Thursday, December 29, 2016

Vitamin D and Cancer

In a previous post from January 27, 2016  (, it was mentioned that there are associations between vitamin D deficiency and certain types of cancer. This post will explain a little bit more about them.

Regarding colorectal cancer, it was noticed about 2 decades ago, that there is more mortality from colorectal cancer in the northern and northeastern parts of the United States, the ones which receive less sunlight. This in itself is not enough to establish a meaningful association, however, it gave a starting point for research. Then, 2 studies showed that having levels above 30 ng/dL in the blood may reduce the incidence of colorectal cancer by half1,2.

With respect to breast cancer, a recent study found that postmenopausal women may get a benefit from having adequate vitamin D levels in the blood. The risk of developing breast cancer in this particular group of women was lower than in the same group of women with lower vitamin D in their blood3.

Finally, in regards to prostate cancer, it has been found that this cancer is also more common in regions with less sun exposure. In addition, lower vitamin D levels in the blood are related to more aggressive forms of prostate cancer. Last but not least, adequate levels of vitamin D may aid in the slowing of the progression of this type of cancer4.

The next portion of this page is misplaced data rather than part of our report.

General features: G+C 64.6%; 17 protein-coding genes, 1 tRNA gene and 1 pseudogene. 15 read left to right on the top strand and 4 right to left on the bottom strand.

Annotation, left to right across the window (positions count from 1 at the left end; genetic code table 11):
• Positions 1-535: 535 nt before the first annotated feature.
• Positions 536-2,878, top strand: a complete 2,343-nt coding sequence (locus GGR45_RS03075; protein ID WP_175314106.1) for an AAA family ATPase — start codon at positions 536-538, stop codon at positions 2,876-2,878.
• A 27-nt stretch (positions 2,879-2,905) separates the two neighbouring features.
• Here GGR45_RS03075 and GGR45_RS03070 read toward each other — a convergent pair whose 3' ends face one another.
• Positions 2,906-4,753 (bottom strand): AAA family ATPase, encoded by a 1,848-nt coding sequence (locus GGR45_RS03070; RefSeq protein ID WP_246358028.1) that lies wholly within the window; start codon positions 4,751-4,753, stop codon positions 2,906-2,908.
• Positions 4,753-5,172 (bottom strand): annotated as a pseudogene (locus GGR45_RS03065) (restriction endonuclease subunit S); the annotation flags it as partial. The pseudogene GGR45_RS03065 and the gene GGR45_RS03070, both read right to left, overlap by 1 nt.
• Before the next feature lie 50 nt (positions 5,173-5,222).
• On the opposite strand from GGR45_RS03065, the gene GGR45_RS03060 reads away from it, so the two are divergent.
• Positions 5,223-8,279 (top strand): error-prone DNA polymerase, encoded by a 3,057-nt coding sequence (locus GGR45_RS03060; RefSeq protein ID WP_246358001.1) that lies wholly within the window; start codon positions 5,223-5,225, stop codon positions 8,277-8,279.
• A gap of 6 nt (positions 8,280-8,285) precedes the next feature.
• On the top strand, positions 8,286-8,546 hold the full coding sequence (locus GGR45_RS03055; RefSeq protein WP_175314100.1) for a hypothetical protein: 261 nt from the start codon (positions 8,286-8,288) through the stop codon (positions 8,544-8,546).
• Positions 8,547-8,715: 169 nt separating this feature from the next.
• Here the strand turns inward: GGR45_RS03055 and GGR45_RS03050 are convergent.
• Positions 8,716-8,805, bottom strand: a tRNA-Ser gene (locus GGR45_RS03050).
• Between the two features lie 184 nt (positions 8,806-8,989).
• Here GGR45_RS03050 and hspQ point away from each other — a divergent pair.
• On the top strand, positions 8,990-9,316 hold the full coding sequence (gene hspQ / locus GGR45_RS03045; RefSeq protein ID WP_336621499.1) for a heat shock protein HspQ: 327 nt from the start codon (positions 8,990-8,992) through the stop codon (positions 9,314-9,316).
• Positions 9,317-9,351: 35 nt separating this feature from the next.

More research is needed in order to confirm and strengthen these associations. In the mean time, it does not hurt to have adequate levels of vitamin D in the blood, particularly for people living north of the 30th parallel.


1. Serum 25-hydroxyvitamin D and colon cancer: eight-year prospective study. Garland CF, Comstock GW, Garland FC, Helsing KJ, Shaw EK, Gorham ED. Lancet. 1989;2(8673):1176-8.

2. Meta-analysis: longitudinal studies of serum vitamin D and colorectal cancer risk. Yin L, Grandi N, Raum E, Haug U, Arndt V, Brenner H. Alim Pharm Therap. 2009 30(2):113-25

3. Plasma vitamin D levels, menopause, and risk of breast cancer: dose-response meta-analysis of prospective studies. Bauer SR, Hankinson SE, Bertone-Johnson ER, Ding EL. Medicine (Baltimore). 2013;92(3):123-31

4. Association between serum 25(OH)D and death from prostate cancer. Tretli S, Hernes E, Berg JP, Hestvik UE, Robsahm TE. Br. J. Cancer 2009;100(3):450-4.

Marco A. Ramos MD

No comments:

Post a Comment